# Net Primary Productivity and the Miami Model

I haven’t been posting for a while as I now realise.
So here a new post about a fairly simple and/but old model to calculate the net primary productivity (NPP), the so called *Miami Model* (Lieth, 1973):

\begin{align}
NPP(T) &= 3000(1+\exp(1.315-0.119 T))

NPP(P) &= 3000 (1-\exp(-0.000664 P))

NPP &= \min(NPP(T),NPP(P))
\end{align}

After reading through the more recent literature, it turns out that the Miami-Model is still regarded as useful proxy for annual NPP.
Global NPP observations are available, for example the Terra/MODIS Net Primary Production Yearly L4 Global 1km.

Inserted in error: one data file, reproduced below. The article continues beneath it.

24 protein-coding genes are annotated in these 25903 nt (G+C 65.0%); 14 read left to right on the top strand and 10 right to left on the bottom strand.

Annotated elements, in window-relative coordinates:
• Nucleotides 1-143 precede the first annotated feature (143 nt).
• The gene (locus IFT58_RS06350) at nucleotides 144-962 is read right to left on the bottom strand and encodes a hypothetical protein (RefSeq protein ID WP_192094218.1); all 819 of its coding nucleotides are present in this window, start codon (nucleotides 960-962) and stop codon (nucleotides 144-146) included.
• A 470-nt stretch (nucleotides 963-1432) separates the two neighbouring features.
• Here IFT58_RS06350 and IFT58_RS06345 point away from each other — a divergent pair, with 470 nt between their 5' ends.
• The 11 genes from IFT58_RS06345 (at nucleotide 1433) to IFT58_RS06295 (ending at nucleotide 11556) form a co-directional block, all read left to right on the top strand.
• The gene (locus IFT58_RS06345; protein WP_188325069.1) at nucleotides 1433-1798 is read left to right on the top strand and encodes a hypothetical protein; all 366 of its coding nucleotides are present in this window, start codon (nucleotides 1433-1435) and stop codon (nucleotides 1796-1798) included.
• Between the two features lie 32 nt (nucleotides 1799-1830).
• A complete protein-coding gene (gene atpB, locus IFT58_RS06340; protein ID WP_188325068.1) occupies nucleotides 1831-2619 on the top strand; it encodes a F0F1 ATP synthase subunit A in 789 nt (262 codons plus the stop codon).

But these are currently not available as *global* data set.
Instead you can download all tiles (i.e., chunks of 1km by 1km tiles).
I have no idea why, but apparently, nobody is interested in compiling it from the available tile data.
(Maybe a topic for another blog post?).
Anyways, here is what the annual NPP looks like for a present-day climatology, i.e. the Ten Minute Climatology.

Here is a simple Python implementation:

```
import numpy as np
def miami_model(temp,prec,a=3000.,b=1.315,c=0.119,d=0.000664):
npp_temp = a/(1.+np.exp(b-c*temp))
npp_prec = a*(1.-np.exp(-d*prec))
return np.fmin(npp_temp,npp_prec)
```